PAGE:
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Couple develops resiliency skills to deal with incurable medical condition

  • Published
  • By Airman 1st Class Jake Eckhardt
  • 375th Air Mobility Wing Public Affairs
This article is part of a feature series on how military members and their families apply skills learned in base resilience course by Airman 1st Class Jacob Eckhardt.

When 22-year-old Senior Airman Paula Coleman found out she had an incurable hormone disease, she said she thought it was the end of the world.

The symptoms she had been experiencing last year was diagnosed as Polycystic Ovary Syndrome, an incurable condition and the leading cause of hormone imbalances in women who are of child-bearing age.

"I felt as if I didn't have control of my own body or my future," said the information manager for the 375th Air Mobility Wing command staff. "I didn't know what was going on with me, and I felt like no one understood."

PCOS symptoms include increased body hair growth, ovarian cysts, acne, oily skin, dandruff, weight gain, male-pattern baldness, dark brown or black patches of skin, pelvic pain, anxiety, depression and sleep apnea.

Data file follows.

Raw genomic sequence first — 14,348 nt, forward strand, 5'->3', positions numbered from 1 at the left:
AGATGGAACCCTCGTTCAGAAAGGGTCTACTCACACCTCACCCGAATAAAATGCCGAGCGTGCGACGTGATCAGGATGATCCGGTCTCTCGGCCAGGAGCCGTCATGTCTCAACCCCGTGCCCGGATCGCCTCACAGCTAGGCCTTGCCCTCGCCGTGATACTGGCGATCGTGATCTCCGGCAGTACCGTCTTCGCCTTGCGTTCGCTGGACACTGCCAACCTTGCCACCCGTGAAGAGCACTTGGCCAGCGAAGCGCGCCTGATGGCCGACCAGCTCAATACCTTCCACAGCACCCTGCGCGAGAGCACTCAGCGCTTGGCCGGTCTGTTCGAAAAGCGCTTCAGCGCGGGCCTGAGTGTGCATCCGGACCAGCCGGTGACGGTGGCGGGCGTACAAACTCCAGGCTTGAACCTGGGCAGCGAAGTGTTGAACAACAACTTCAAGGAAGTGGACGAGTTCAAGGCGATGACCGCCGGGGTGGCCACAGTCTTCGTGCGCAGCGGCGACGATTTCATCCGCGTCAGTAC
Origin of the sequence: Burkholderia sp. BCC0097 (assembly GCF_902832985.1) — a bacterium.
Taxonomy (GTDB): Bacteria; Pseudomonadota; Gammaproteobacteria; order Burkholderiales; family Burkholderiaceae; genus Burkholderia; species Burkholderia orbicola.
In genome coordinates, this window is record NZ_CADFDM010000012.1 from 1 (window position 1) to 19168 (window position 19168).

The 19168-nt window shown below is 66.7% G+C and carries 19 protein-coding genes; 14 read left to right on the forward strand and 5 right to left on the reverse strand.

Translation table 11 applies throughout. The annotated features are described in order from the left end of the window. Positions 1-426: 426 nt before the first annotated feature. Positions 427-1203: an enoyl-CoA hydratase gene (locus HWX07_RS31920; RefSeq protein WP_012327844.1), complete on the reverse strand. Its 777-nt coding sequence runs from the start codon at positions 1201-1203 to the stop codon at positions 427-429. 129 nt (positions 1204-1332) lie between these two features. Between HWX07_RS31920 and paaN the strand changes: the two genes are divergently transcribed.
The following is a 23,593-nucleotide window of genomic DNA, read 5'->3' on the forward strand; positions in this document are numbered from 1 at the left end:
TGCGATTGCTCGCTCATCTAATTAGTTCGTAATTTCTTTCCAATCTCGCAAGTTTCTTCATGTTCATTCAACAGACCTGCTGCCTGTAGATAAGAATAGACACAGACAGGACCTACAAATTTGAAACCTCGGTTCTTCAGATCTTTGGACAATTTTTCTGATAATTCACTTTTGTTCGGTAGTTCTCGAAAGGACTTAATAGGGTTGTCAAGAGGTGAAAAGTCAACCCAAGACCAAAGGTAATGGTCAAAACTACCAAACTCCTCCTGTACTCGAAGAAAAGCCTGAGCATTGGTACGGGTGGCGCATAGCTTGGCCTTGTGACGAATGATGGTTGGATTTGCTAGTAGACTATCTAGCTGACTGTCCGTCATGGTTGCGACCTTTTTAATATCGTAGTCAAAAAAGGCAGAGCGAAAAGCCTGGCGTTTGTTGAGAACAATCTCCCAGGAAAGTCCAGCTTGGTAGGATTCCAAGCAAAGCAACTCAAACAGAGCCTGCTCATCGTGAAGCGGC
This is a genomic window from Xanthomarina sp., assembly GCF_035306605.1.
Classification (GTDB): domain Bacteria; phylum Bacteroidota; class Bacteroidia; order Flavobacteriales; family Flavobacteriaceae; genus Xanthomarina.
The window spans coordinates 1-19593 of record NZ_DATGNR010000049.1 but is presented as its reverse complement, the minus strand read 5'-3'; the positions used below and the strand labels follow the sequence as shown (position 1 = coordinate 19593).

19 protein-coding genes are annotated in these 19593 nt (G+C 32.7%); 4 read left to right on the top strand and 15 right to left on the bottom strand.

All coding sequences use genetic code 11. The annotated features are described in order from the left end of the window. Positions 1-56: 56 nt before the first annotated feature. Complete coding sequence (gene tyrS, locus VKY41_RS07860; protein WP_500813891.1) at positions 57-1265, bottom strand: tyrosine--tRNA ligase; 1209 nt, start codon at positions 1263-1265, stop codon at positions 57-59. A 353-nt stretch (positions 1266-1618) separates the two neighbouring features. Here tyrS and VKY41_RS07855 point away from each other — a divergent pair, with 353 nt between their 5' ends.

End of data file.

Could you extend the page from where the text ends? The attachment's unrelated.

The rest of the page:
But, thanks to the support of her husband, Senior Airman Jefory Coleman, an information manager for Air Mobility Command, and their decision to attend the base's resiliency training, she said they both developed the skills to deal more effectively with her condition.

"The class helped me identify my positive characteristics," she said. "It helped me find the positive in my life, and it changed my point of view on how I see problems."

Before the class, she said she was "stuck in a negative tunnel," and when she was first diagnosed, she couldn't see the help she was being given from the people in her life. She said the most important thing she learned was how to react to "the icebergs of life" by finding the positive aspect in any situation.

"I learned that I can control how I deal with my medical condition and in turn, help other women who have it," she said. "There are resources available and there is always something positive in every day we can focus on."

Her husband said he's seen the changes not only in her, but also how it has strengthened their marriage.

"I wanted her to know that she didn't have to go through this alone," he said. "We are definitely in this together because whatever she is going through does affect us. I wanted to be there to understand and help her work through any issues, and the resilience class gave me the tools and the skills to be a better Wingman--and spouse."